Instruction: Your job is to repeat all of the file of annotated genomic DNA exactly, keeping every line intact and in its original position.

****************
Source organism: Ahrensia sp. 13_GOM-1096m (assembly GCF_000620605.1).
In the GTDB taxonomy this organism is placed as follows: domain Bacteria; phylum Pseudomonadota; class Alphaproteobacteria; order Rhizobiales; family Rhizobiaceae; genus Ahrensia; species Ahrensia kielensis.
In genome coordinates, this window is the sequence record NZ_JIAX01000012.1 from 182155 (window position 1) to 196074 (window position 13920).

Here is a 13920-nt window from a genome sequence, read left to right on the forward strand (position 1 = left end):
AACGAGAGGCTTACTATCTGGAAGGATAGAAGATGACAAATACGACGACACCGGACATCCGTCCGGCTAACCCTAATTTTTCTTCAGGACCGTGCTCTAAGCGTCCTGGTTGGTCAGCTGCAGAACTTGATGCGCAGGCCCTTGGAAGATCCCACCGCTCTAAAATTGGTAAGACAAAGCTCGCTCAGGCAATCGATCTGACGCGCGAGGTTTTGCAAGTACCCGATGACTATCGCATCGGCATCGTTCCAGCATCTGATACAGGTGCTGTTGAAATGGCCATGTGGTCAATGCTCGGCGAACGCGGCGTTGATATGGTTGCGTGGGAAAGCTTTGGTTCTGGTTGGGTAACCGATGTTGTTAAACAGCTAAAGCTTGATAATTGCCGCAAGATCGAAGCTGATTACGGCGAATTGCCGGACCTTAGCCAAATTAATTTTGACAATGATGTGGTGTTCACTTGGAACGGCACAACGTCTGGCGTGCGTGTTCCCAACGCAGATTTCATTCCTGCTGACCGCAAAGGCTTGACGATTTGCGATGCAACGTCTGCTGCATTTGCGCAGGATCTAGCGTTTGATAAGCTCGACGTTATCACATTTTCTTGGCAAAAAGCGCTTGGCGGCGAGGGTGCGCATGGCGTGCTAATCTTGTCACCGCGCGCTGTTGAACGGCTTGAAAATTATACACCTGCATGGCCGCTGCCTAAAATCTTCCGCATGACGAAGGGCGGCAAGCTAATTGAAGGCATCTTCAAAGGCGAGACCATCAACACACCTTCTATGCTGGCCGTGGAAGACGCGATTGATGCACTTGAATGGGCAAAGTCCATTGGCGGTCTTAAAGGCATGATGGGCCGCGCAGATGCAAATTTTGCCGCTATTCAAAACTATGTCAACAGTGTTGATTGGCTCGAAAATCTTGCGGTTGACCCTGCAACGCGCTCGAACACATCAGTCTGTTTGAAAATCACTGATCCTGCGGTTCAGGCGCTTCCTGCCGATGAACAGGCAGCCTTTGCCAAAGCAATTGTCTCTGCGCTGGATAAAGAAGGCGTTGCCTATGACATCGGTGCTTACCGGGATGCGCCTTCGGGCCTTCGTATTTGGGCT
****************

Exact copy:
Source organism: Ahrensia sp. 13_GOM-1096m (assembly GCF_000620605.1).
In the GTDB taxonomy this organism is placed as follows: domain Bacteria; phylum Pseudomonadota; class Alphaproteobacteria; order Rhizobiales; family Rhizobiaceae; genus Ahrensia; species Ahrensia kielensis.
In genome coordinates, this window is the sequence record NZ_JIAX01000012.1 from 182155 (window position 1) to 196074 (window position 13920).

Here is a 13920-nt window from a genome sequence, read left to right on the forward strand (position 1 = left end):
AACGAGAGGCTTACTATCTGGAAGGATAGAAGATGACAAATACGACGACACCGGACATCCGTCCGGCTAACCCTAATTTTTCTTCAGGACCGTGCTCTAAGCGTCCTGGTTGGTCAGCTGCAGAACTTGATGCGCAGGCCCTTGGAAGATCCCACCGCTCTAAAATTGGTAAGACAAAGCTCGCTCAGGCAATCGATCTGACGCGCGAGGTTTTGCAAGTACCCGATGACTATCGCATCGGCATCGTTCCAGCATCTGATACAGGTGCTGTTGAAATGGCCATGTGGTCAATGCTCGGCGAACGCGGCGTTGATATGGTTGCGTGGGAAAGCTTTGGTTCTGGTTGGGTAACCGATGTTGTTAAACAGCTAAAGCTTGATAATTGCCGCAAGATCGAAGCTGATTACGGCGAATTGCCGGACCTTAGCCAAATTAATTTTGACAATGATGTGGTGTTCACTTGGAACGGCACAACGTCTGGCGTGCGTGTTCCCAACGCAGATTTCATTCCTGCTGACCGCAAAGGCTTGACGATTTGCGATGCAACGTCTGCTGCATTTGCGCAGGATCTAGCGTTTGATAAGCTCGACGTTATCACATTTTCTTGGCAAAAAGCGCTTGGCGGCGAGGGTGCGCATGGCGTGCTAATCTTGTCACCGCGCGCTGTTGAACGGCTTGAAAATTATACACCTGCATGGCCGCTGCCTAAAATCTTCCGCATGACGAAGGGCGGCAAGCTAATTGAAGGCATCTTCAAAGGCGAGACCATCAACACACCTTCTATGCTGGCCGTGGAAGACGCGATTGATGCACTTGAATGGGCAAAGTCCATTGGCGGTCTTAAAGGCATGATGGGCCGCGCAGATGCAAATTTTGCCGCTATTCAAAACTATGTCAACAGTGTTGATTGGCTCGAAAATCTTGCGGTTGACCCTGCAACGCGCTCGAACACATCAGTCTGTTTGAAAATCACTGATCCTGCGGTTCAGGCGCTTCCTGCCGATGAACAGGCAGCCTTTGCCAAAGCAATTGTCTCTGCGCTGGATAAAGAAGGCGTTGCCTATGACATCGGTGCTTACCGGGATGCGCCTTCGGGCCTTCGTATTTGGGCT